ISI 2016-4. Mammillaria schwarzii Shurly

This choice montane species is desirable for its soft, pettable spination, like the bristles of a soft tooth brush. Radial spines number 35 to 40 and form a dense network mostly concealing the globular bodies. Central spines number 8 or 9 and can be red-tipped or entirely reddish, giving the plants a chesnut-brown cast. However, plants with glassy white spination are most commonly seen in cultivation and are what is offered here. Mature clusters can number up to 50 heads. The species was described in the British C&S Journal by Ernest William Shurly in 1949 and was named for its discoverer, Fritz Schwarz. Locality information provided was rather vague: “the species grows at a height of 2000 meters, more or less, in the north of the state of Guanajuato, Mexico, high up between cliffs in good soil; the midday sun only gets to the plant for a short time.” American expatriates Walter and Betty Fitz Maurice took on the mission of resolving various mammillaria mysteries, including the precise origin of the type locality of M. schwarzii. Having befriended Mr. Schwarz, they were able to extract the suggestion to look in the mountains near San Felipe. Their success was reported in the Cactus and Succulent Journal, 60(2):72-75 (1988) and allowed for expansion of the description to encompass variation observed and clarification as to habitat; plants were observed on exposed cliff faces as well as in shaded crevices. The bright light of its high mountain habitat might suggest that the dense spination serves to protect the plants from sunburn and that is undoubtedly true. However, the fact that the plants also grow in shaded crevices makes one wonder what a mealybug’s-eye-view (watch for those!) might be like from the surface of the epidermis. Perhaps the translucent spines are equally effective at diffusing light, rather like fiber optics, affording the plants enough by which to photosynthesize even in shady crevices. Six years later the Fitz Maurices reviewed the status of M. schwarzii in habitat in the Cactus and Succulent Journal 66(3): 107-109 (1994). This article offers one of the most cogent descriptions ever written of the threats to these plants’ continued survival and a moving mea culpa as to how providing well-documented habitat information can lead to exploitation by unscrupulous collectors. There really are enough of these plants in cultivation to satisfy demand for present and future generations without ever collecting another from the wild. It is our sincere hope that those who order these plants will find them to be a source of enjoyment and will contribute to the wider body of knowledge about how to grow and propagate them successfully so that the species will be conserved ex situ (in cultivation) as well as in situ (in habitat). We offer robust seedlings beginning to cluster. HBG 93987, $6.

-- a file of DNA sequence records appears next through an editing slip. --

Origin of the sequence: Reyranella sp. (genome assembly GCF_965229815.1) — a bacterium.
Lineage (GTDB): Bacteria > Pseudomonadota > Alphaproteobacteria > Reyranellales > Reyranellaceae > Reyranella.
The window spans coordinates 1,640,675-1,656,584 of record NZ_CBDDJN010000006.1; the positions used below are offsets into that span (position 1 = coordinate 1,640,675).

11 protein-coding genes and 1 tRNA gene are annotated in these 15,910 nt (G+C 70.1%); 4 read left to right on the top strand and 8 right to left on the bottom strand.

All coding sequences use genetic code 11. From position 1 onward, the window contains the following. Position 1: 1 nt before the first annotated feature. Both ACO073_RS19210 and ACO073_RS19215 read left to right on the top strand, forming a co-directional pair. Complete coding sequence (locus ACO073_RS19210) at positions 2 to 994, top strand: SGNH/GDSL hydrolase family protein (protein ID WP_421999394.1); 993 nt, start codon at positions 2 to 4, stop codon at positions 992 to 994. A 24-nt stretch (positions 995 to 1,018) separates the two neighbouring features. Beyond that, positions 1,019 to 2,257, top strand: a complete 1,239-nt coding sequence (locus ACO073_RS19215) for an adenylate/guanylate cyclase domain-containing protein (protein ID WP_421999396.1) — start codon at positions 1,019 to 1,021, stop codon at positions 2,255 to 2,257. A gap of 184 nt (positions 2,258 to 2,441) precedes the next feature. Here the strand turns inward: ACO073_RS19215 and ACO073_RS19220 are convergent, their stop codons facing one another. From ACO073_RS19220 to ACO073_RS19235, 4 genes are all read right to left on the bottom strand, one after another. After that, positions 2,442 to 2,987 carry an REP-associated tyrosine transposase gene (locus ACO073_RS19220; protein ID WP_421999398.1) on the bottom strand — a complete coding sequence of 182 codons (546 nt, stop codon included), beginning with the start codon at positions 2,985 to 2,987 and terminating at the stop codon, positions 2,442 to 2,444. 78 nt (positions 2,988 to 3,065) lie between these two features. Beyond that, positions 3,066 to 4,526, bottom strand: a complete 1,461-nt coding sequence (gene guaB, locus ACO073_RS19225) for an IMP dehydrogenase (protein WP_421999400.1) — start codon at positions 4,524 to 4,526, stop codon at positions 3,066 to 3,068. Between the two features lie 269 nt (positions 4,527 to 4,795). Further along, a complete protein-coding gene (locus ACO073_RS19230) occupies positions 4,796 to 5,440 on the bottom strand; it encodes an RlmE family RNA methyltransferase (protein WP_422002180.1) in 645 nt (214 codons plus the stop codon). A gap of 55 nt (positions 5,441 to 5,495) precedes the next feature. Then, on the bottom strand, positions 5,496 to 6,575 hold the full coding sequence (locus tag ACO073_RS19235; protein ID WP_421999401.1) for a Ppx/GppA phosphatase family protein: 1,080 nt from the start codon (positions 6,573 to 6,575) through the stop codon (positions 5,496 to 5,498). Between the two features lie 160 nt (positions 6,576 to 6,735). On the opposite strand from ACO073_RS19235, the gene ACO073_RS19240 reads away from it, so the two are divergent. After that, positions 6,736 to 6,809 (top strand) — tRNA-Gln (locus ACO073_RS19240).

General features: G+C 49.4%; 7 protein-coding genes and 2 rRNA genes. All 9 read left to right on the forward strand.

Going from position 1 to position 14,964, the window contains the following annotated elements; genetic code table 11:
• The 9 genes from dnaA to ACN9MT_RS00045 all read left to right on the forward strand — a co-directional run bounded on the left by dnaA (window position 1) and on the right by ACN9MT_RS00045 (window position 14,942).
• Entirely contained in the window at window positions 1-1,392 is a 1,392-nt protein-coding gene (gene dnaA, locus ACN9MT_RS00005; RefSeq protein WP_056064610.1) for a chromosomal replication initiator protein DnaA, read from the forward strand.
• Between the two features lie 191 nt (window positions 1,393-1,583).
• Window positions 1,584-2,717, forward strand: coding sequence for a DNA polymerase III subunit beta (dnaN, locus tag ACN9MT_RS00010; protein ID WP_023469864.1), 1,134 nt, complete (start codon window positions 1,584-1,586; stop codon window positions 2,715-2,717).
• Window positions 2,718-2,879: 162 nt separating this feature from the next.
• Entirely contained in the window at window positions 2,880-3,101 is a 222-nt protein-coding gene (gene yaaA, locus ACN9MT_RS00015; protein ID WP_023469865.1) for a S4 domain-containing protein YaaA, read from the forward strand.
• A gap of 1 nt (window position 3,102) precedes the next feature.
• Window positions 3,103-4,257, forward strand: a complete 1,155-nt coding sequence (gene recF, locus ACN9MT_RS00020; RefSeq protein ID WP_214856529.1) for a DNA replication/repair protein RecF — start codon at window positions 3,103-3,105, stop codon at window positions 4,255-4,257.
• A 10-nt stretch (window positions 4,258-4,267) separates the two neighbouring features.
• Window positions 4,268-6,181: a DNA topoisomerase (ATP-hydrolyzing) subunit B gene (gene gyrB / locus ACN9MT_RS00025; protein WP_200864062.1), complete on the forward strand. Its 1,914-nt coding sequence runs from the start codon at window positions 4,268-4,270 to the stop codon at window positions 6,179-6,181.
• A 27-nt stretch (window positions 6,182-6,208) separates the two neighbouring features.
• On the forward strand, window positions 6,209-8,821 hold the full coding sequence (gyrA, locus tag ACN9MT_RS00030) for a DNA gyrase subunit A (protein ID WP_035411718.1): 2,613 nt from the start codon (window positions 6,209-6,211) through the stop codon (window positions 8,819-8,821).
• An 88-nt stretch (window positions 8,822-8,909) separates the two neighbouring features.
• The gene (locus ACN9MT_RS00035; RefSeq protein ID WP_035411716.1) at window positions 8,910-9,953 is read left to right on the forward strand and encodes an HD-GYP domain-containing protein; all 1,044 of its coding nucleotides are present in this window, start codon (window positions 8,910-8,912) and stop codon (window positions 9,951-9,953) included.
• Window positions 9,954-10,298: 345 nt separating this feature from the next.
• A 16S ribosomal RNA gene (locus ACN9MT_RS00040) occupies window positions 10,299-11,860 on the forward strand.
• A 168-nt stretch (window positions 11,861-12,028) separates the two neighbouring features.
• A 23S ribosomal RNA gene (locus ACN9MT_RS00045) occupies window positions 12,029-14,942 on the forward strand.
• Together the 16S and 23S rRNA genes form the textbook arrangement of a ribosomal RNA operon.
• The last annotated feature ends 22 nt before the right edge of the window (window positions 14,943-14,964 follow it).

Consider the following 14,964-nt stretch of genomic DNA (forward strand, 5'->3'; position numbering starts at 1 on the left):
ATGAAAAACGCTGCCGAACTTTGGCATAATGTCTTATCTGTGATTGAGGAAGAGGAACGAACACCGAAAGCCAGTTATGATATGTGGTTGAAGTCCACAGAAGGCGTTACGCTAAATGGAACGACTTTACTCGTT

Photo © 2016 by Karen Zimmerman. Images may not be used elsewhere without permission.

Published in the Cactus and Succulent Journal, Vol. 88 (3), May-June, 2016